The Office of Generic Drugs updated its Generic Drugs Program Activities Report – Monthly Performance for January (here) to fill in more data on various metrics.  As you know, the Agency typically comes out with the number of ANDA approval and tentative-approval actions and receipts of original ANDAs, along with the number of complete response letters issued, before some of its other monthly reported statistics (see previous blog post here), then about two weeks later it provides additional metrics after they are reviewed and verified.  So, let’s look at some of the newly reported numbers!

In January, the OGD issued a single refuse-to-receive (RTR) action.  It looks like the industry is getting better and, as you may recall, last month was the first reported “0” for RTR actions.  Hopefully, this trend will continue.  Of the sixty-two ANDA approval actions, seventeen or 27.4% were reported as first-cycle approvals.  This is a much-improved percent of first-cycle approvals, although the number bounces around too much to see any real trends.  Of the eight tentative approval actions, one or 12.5% was a first-cycle action.  Information requests (307) and discipline review letters (131) both had the lowest number of such actions thus far this FY.

On the industry side, we previously opined on the lower number of ANDA submissions in the blog cited above.  However, we are seeing some additional directional trends that may be troubling.  ANDA amendments (179) fell to the second lowest of the FY 2021.  Last year, the average number of amendments submitted per month was 234.  This appears to either be a slowdown in the industry responding to complete response letters or an increase in first-cycle approvals.  Or it is possible that, as the number of information request and discipline review letters are being dealt with by industry, they may be prioritizing their amendment responses based on the importance of the product.  It is also possible that responding to some of the Agency’s requests in CRLs is taking longer than expected.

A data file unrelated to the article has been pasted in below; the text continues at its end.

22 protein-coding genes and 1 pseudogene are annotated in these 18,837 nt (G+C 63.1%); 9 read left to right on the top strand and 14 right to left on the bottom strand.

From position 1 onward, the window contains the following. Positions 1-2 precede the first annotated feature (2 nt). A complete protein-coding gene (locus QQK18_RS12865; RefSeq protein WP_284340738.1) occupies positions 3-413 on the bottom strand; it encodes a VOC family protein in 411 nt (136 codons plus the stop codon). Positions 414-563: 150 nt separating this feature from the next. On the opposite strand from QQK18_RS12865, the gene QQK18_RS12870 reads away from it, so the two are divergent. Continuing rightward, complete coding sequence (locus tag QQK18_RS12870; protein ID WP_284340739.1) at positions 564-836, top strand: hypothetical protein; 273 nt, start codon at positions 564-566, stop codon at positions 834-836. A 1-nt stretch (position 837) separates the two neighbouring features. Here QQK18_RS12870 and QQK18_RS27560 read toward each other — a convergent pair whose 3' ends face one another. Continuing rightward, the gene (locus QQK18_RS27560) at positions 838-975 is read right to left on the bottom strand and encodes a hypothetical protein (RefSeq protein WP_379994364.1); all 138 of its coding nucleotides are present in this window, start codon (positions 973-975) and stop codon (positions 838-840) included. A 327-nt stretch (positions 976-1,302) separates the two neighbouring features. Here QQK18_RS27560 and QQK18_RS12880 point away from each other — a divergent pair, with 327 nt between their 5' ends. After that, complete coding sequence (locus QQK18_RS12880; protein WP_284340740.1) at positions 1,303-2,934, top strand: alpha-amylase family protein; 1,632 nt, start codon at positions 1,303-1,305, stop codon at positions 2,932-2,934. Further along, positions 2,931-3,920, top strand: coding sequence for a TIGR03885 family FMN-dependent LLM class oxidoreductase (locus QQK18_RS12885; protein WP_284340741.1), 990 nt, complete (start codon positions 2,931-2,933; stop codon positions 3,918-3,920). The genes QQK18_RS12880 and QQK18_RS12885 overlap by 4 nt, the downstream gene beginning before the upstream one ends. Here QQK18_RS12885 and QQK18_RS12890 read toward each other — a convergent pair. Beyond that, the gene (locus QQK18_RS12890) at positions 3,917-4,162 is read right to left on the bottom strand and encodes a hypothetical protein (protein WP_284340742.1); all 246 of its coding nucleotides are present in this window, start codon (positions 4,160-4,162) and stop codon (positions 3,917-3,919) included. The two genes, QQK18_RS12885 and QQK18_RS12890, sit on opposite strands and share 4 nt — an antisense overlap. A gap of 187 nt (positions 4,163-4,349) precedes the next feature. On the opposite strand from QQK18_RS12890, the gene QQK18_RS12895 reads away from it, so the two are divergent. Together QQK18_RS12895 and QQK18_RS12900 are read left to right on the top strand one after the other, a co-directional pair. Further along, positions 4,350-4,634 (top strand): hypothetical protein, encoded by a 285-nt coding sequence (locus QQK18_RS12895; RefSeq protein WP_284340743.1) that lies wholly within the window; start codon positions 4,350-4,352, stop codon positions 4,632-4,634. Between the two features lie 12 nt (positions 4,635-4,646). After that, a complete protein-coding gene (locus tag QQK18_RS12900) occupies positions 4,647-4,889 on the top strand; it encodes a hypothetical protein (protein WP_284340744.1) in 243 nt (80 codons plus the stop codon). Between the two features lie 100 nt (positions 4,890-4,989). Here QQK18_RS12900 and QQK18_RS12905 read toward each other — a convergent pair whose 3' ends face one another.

Also, on the industry side, in January, the prior increases noted in the submission of CBE supplements has reversed, with 611 being submitted.  This is well below the 950+ per month seen in the first two months of the year and even the 787 seen in December.  Is it possible that COVID’s impact on supplemental submissions is decreasing?  At the same time, controlled correspondences stay above the 300 mark at 339 for January, the highest monthly total thus far this FY.  To me, it is clear from what I hear from my industry friends, that the industry is still reluctant to take a chance in making a decision on something out of the ordinary, or on some issue they previously would have moved forward with absent a controlled correspondence request, without getting something in writing.  This may because the FDA has been less predictable over the last couple of years and the industry is afraid to go out on a limb.

The numbers are, of course, only for the first third of FY 2021 and it may be too early to establish a real trend, but they appear to be trying to tell somewhat of a story.  We will have to continue to listen to them in future months to decide whether it is a story we are glad to hear or not!